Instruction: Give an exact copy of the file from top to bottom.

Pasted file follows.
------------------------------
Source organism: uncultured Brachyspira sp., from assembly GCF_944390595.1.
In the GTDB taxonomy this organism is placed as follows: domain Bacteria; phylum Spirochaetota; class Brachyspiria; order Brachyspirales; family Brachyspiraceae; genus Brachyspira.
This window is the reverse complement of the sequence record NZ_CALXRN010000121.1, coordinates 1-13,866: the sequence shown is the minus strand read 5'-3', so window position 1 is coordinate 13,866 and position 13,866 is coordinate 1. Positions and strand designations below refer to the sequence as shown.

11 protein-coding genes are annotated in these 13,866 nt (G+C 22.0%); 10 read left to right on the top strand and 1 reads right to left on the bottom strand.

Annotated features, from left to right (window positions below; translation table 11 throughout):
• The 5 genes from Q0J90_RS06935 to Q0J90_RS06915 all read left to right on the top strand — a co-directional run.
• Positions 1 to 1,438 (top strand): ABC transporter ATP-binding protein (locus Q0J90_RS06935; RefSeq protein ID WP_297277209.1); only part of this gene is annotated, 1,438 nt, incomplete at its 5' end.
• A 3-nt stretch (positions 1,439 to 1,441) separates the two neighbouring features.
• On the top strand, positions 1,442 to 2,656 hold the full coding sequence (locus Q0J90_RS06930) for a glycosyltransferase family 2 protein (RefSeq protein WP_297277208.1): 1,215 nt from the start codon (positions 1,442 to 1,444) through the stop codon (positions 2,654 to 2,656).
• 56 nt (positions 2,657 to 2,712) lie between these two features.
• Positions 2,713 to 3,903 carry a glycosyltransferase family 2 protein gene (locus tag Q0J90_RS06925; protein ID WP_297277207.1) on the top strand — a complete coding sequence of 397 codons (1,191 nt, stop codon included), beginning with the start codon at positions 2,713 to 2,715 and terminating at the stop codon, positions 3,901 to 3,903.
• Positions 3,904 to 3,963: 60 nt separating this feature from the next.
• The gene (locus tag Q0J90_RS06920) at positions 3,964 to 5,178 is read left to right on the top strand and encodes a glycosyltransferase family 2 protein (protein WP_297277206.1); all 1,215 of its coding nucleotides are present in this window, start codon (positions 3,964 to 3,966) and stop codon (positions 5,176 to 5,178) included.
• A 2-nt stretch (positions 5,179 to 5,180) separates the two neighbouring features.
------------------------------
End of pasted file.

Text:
Source organism: uncultured Brachyspira sp., from assembly GCF_944390595.1.
In the GTDB taxonomy this organism is placed as follows: domain Bacteria; phylum Spirochaetota; class Brachyspiria; order Brachyspirales; family Brachyspiraceae; genus Brachyspira.
This window is the reverse complement of the sequence record NZ_CALXRN010000121.1, coordinates 1-13,866: the sequence shown is the minus strand read 5'-3', so window position 1 is coordinate 13,866 and position 13,866 is coordinate 1. Positions and strand designations below refer to the sequence as shown.

11 protein-coding genes are annotated in these 13,866 nt (G+C 22.0%); 10 read left to right on the top strand and 1 reads right to left on the bottom strand.

Annotated features, from left to right (window positions below; translation table 11 throughout):
• The 5 genes from Q0J90_RS06935 to Q0J90_RS06915 all read left to right on the top strand — a co-directional run.
• Positions 1 to 1,438 (top strand): ABC transporter ATP-binding protein (locus Q0J90_RS06935; RefSeq protein ID WP_297277209.1); only part of this gene is annotated, 1,438 nt, incomplete at its 5' end.
• A 3-nt stretch (positions 1,439 to 1,441) separates the two neighbouring features.
• On the top strand, positions 1,442 to 2,656 hold the full coding sequence (locus Q0J90_RS06930) for a glycosyltransferase family 2 protein (RefSeq protein WP_297277208.1): 1,215 nt from the start codon (positions 1,442 to 1,444) through the stop codon (positions 2,654 to 2,656).
• 56 nt (positions 2,657 to 2,712) lie between these two features.
• Positions 2,713 to 3,903 carry a glycosyltransferase family 2 protein gene (locus tag Q0J90_RS06925; protein ID WP_297277207.1) on the top strand — a complete coding sequence of 397 codons (1,191 nt, stop codon included), beginning with the start codon at positions 2,713 to 2,715 and terminating at the stop codon, positions 3,901 to 3,903.
• Positions 3,904 to 3,963: 60 nt separating this feature from the next.
• The gene (locus tag Q0J90_RS06920) at positions 3,964 to 5,178 is read left to right on the top strand and encodes a glycosyltransferase family 2 protein (protein WP_297277206.1); all 1,215 of its coding nucleotides are present in this window, start codon (positions 3,964 to 3,966) and stop codon (positions 5,176 to 5,178) included.
• A 2-nt stretch (positions 5,179 to 5,180) separates the two neighbouring features.